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The society represented (or implied) in Star Trek may by utopian,
yet recall, if you will, how visually dark the last Star Trek movies
were.  It was as if the future were a time of drastic energy shortages.
Shadows and darkness seemed to loom everywhere.
 
Now, clearly, this owes more to contemporary film aesthetics
than to some coherent vision of a dystopian society.
Yet precisely because of the seeming popularity of what I would
call the 'Noir' look, which is considered more visually 'complex'
than some kind of straightforward lighting style,
we've had a number of films set in the future which appear
more dreary, more stark, more bleak, more 'dystopian' -- at least
stylistically -- that even when not setting out to do so they '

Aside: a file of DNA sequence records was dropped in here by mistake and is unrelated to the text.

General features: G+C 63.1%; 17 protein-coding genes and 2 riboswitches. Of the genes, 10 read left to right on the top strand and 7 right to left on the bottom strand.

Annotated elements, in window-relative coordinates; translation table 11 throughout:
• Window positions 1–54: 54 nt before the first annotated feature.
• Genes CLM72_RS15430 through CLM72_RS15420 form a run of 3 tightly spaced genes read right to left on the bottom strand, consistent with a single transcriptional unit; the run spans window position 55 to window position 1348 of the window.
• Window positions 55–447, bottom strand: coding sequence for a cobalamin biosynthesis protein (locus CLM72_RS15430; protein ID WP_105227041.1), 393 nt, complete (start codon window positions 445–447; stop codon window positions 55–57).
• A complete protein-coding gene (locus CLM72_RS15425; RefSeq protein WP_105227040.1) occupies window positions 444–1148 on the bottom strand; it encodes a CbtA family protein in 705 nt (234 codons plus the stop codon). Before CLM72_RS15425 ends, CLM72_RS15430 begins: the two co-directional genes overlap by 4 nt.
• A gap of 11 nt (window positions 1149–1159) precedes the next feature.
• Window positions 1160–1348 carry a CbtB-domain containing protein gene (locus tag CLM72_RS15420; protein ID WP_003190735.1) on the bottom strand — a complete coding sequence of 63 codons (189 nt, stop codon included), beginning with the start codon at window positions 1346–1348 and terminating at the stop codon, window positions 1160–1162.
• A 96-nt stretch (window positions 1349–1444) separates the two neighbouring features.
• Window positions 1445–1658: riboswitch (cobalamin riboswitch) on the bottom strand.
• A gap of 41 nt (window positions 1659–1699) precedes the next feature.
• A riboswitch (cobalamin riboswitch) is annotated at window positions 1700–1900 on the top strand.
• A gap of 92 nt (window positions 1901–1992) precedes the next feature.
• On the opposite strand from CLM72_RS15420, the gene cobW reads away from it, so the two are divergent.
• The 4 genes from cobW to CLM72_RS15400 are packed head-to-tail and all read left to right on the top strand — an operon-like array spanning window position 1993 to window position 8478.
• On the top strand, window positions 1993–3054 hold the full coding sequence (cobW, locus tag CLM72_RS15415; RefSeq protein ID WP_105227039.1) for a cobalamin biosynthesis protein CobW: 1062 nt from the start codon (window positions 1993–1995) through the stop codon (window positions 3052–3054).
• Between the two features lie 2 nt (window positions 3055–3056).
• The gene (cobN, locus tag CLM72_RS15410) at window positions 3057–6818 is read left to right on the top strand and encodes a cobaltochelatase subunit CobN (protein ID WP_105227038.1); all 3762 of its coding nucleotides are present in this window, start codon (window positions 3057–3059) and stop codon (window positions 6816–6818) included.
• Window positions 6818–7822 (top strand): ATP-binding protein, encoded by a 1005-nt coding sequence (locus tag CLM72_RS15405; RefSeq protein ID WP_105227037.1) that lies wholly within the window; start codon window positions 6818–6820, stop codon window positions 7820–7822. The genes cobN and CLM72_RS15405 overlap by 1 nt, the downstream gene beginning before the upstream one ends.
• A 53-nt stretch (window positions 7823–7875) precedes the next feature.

convey a vision of the future as one which is hardly 'utopian,'
hardly a place of sweetness and light, but rather a place of Gothic
ambience.
 
You and I know the future is likely to be very well-lit;
even our streetlights are substantially brighter than those of
30 years ago, and our workplaces are over-lit, if anything.
Yet the Starship Enterprise, in the cinematic releases, that is,
grew darker and darker, and with it, the world, the faraway planets,
the universe.
 
I don't think Star Trek is meant to convey a negative or Dystopian
vision, yet an element of cinematic technological (and stylistic)
determinism made the films into faintly nightmarish depictions
of the future.
 
By contrast, the old re-runs look bright and happy, full of
clean well-lighted places.
 
        -- Derek Bouse